Dialectical Behavior Therapy (DBT)

By: Lisa Philippart
As you may be able to tell from my writing style, I am not from around here! I was actually trained to become a mental health counselor in beautiful Colorado Springs, Colorado. I had the unbelievable opportunity to intern and then work for a mental health center that served adults with severe and persistent mental illnesses. As part of my experience there, I learned how to effectively use dialectical behavior therapy as a treatment for many of my clients. But, what I truly liked about DBT was that the skills that were taught could be used by everyone in everyday life. The word dialectic actually means finding a balance between two things that may be quite different. So, according to the founder of DBT, Marsha Linehan, the balance in a therapy session is for the therapist to accept who you are AND to expect you to change.

The basic components of DBT are as follows:

Mindfulness is the foundation of DBT. And the core of mindfulness is to BE in the Wise Mind. As you might imagine, not many of us truly achieve Wise Mind…that perfect balance between the emotional and rational sides of our brains. However, there are 3 “what” skills and 3 “how” skills that can help us work toward that goal. These are actually some of the life skills I was talking about earlier – observe, describe, participate; non-judgmentally, one-mindfully, effectively. By remembering to focus on the what and how skills, we can find ourselves in that place called the present moment.

Distress Tolerance is the ability to use stress survival techniques that our Wise Mind has allowed us to accept. These strategies include the use of distraction, self-soothing through the senses, and improving the moment. One distress tolerance skill I use quite often with many of my clients is pros and cons. The chart goes beyond simply the positives and negatives of a behavior or situation. It includes looking at both sides of making and not making changes in your life. Another distress tolerance skill I use in my practice is called radical acceptance. Radical acceptance is the ability to acknowledge what is, to allow you to move on. The key concept emphasized is that acceptance does not mean approval.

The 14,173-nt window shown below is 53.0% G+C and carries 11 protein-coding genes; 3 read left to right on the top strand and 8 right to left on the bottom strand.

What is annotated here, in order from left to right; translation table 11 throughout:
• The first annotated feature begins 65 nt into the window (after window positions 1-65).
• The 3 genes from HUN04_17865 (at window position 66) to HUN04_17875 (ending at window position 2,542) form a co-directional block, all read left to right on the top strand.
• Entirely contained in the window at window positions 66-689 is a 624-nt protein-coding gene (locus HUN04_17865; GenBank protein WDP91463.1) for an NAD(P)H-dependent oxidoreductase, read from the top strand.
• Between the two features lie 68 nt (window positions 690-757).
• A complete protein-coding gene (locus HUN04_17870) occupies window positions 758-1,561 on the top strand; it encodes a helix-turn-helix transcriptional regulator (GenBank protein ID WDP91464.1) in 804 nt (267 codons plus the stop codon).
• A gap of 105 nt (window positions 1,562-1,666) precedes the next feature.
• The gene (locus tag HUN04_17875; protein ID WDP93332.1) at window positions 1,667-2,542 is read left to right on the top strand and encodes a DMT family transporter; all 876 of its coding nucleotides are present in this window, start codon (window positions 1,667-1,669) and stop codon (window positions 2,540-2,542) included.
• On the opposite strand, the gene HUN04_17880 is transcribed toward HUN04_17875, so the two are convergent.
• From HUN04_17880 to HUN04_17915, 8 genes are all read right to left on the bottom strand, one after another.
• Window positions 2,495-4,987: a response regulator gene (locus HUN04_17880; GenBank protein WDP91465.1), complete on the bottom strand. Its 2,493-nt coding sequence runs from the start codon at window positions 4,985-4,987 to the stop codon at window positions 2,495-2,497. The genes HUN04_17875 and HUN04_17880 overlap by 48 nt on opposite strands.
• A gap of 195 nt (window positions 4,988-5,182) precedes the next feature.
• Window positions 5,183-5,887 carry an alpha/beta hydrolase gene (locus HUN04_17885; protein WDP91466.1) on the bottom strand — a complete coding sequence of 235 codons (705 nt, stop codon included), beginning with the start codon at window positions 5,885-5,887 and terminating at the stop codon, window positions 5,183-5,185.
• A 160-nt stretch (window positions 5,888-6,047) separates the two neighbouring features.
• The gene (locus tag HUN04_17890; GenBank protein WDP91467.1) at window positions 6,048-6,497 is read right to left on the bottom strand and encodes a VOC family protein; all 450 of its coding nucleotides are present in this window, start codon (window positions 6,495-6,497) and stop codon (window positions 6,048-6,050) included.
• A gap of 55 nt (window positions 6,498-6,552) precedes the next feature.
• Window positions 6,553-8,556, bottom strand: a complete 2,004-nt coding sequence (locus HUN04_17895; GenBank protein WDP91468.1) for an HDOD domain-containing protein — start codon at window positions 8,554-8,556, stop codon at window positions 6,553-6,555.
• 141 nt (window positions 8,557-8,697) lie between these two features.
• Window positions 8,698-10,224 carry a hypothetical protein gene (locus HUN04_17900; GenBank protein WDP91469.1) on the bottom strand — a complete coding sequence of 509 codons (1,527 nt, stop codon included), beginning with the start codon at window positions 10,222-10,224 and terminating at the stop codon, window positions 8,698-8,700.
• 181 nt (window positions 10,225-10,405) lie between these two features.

Emotion Regulation is the effective management of our feelings. Dr. Linehan uses acronyms quite often to assist clients in remembering the strategies taught in each area. For example, one emotion regulation skill is called PLEASE, used to remind you to take care of yourself by reducing vulnerability. P and L stand for: Treat Physical Illness, E is Balanced Eating, A is Avoid Mood Altering Drugs, S is Balanced Sleep, and E is Get Exercise. Another commonly used ER skill is called Opposite to Emotion Action, which encourages you to alter your emotions by altering your actions. For example, if you are feeling depressed and just want to spend the day in bed, you can choose to challenge the emotion by going for a walk, or visiting with a friend.

Interpersonal Effectiveness brings all the previously learned skills together to improve your ability to interact with others. The acronyms for this skill set are DEARMAN, GIVE, and FAST. I often use GIVE to teach relationship effectiveness with my clients who are struggling in their marriages. GIVE stands for Gentle, Interested, Validate, and Easy Manner. I encourage you to do an internet search for the meanings of some other interpersonal effectiveness acronyms such as DEARMAN and FAST. I believe that most of us need reminders on how to communicate with our fellow human beings.

As you might imagine, DBT training required a year-long commitment to learning and using these techniques in the group settings, as well as providing a continuity of care through individual counseling support. Understanding and using DBT has proven to be an effective tool in my counseling toolbox. Until next time…
By: Lisa Philippart
Licensed Professional Counselor